Catholics for Choice, the liberal voice of Catholics, was quickly on the scene. Jon O'Brien, its president, said in a statement: "The bishops have failed to convince Catholics in the pew to follow their prohibitions on contraception. Now they want the Government to grant them the legal right to require each of us, Catholic and non-Catholic alike, to set aside our own guaranteed freedom from government-sanctioned religious interference in our lives."

The editors of Commonweal, a liberal Catholic magazine, said the bishops "vastly exaggerate" threats to religious liberty. In addition "the tenor of the bishops' statement runs the risk of making this into a partisan issue during a presidential election in which the leaders of one party have made outlandish claims about a 'war on religion' or 'a war against the Catholic Church'."

And in Britain the Catholic Church has also adopted an increasingly belligerent tone. In both Scotland and England, where the Governments are consulting on the introduction of marriage for same-sex couples, the bishops and cardinals have delivered overtly political messages in their campaigns.

The church's representatives are pretty ruthless in their pursuit of their goals and use the language of extremism. Their rhetoric, when they aren't getting their own way, is sometimes brutal, and yet any attempt to reply will be condemned as "anti-Catholic", a similar trick to that used by the proponents of "Islamophobia" to silence critics.

But what the Catholic Church hasn't yet learned is that the more they rant and rave like this, the more extreme their demands and the more political they become, the fewer followers they have.

The Pope, from whom all this authoritarianism ultimately emanates, doesn't care. He has said he would prefer a smaller church with a more obedient flock than one made up of "cafeteria Catholics" who pick and choose which teachings they like.

I'd be happy with that, too, because then we could once and for all ditch the myth that the hierarchy of the Catholic Church is in any way a source of compassion or humanity.
See also: Catholic parishes refusing to embrace bishop's bigotry

Student Secularist Award announced
The NSS in collaboration with the National Federation of Atheist, Humanist and Secular Student Societies (AHS) is proud to announce a new prize for AHS members: The Student Secularist Award. We are funding the prize to encourage even more secularist campaigning by students.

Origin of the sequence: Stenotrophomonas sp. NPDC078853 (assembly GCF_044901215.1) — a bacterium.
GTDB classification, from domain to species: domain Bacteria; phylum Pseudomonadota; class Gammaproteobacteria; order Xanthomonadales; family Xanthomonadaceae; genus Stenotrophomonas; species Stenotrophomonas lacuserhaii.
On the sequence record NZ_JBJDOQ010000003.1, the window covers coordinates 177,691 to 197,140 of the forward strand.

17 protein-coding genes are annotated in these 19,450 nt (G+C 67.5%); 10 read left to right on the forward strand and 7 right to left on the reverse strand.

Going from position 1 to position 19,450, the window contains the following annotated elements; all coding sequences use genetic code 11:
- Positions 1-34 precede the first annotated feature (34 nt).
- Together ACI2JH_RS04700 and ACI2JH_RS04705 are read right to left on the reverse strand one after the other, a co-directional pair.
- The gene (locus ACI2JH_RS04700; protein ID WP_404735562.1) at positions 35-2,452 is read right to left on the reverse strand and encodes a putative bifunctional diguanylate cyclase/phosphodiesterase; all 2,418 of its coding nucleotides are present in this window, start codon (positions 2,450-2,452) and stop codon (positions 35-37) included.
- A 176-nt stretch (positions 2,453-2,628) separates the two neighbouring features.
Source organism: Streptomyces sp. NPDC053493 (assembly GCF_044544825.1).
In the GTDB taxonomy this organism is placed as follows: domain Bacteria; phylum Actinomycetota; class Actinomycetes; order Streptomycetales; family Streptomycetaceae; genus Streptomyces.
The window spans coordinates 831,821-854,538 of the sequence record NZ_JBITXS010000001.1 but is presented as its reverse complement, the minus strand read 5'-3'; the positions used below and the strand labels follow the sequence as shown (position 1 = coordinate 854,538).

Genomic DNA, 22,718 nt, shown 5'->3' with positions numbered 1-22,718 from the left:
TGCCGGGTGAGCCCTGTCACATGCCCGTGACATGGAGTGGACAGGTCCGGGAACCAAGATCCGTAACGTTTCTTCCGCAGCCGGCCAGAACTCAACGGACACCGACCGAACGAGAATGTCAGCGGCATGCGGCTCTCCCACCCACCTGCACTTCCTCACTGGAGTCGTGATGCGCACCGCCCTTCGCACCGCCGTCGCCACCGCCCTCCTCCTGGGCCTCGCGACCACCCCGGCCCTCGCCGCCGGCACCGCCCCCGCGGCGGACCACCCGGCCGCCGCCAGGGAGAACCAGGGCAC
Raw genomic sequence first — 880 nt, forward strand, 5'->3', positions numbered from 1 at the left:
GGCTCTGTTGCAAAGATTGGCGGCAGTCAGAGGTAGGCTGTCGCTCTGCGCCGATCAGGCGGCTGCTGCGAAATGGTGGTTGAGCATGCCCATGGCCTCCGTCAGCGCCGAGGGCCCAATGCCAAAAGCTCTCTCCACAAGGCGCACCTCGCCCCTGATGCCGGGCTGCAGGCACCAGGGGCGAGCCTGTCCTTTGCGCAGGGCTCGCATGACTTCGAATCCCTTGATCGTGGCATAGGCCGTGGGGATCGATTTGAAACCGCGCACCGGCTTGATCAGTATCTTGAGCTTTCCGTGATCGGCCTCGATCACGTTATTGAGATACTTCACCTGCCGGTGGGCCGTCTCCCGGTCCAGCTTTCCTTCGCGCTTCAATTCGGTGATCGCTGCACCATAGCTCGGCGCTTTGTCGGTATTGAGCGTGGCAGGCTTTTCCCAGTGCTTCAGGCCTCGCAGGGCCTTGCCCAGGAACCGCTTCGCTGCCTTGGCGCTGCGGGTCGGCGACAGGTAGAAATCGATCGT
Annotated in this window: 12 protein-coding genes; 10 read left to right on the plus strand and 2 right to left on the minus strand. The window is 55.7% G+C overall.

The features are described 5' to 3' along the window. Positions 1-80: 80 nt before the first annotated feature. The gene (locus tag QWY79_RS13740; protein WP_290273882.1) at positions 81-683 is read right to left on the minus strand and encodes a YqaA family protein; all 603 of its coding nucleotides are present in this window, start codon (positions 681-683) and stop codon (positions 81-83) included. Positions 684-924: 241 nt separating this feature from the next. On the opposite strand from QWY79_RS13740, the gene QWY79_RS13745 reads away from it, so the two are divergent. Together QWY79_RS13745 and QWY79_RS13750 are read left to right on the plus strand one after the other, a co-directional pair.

NSS President Terry Sanderson said: "I hope this award will go some way to providing an extra boost and impetus to the campaigning of secular students around the country. This is such an important area – maybe even a training ground for the next generation of professional secular activists. I'm sure we're going to see some imaginative nominations for the prize and I look forward to hearing about their efforts."

The total prize fund is worth £250 and representatives from winning societies will be invited to attend Secularist of the Year 2013. The winners will be chosen by a panel from the NSS and the AHS and prizes will be presented at the AHS National Convention 2013.

To win the award, student groups can do anything from debating secularism in a unique and exciting way, to running an effective secularist campaign, to organising a big event to inform people about secular issues – check the AHS webpage for how to enter

Liberty elections
Elections are being held for council members for Liberty. The only NSS member we are aware of standing for Council is an existing Liberty Council member, Mazin Zeki.

Richard Dawkins on BBC4
NSS Honorary Associate Professor Richard Dawkins is the subject of the third episode of Beautiful Minds on 25 April at 9pm on BBC4. He reveals how he came to write his first book The Selfish Gene, a work that was to divide the scientific community and make him the most influential evolutionary biologist of his generation. He also explores how this set him on the path to becoming a spokesman for atheism and rationalism and the kind of opposition this provoked. There is more on the programme here and you can watch clips from it here and here

NSS speaks out
Lord Carey's ridiculous claims of Christian persecution gave us the opportunity for a quote in the Telegraph and the Guardian, Daily Mail, Belfast Telegraph, Huffington Post, the BBC and newspapers around the world.

On the Scouts issue, Keith Porteous Wood gave an interview to BBC London 94.9 and BBC Northampton and we were quoted on the BBC website. He also spoke on Radio Somerset about the imposition of VAT on the cost of improvements to listed churches. (We want a level playing field for all listed buildings whether religious or not).

Talk: Cutting Religion Out of Medicine. Starting from the extraordinarily easy-to-forget premise that medical practice should focus on patients and not on other people's religious beliefs, Dr Antony Lempert discusses various aspects of health, life and death, and promises lots of talk about sex during his lecture. He may even produce his erotic award at an appropriate moment during the evening. Falkender Room, Commonwealth Hall, 1–11 Cartwright Gardens, London WC1H 9EB, Wednesday 25 April, 6:30 PM. Full details.

Letters to Newsline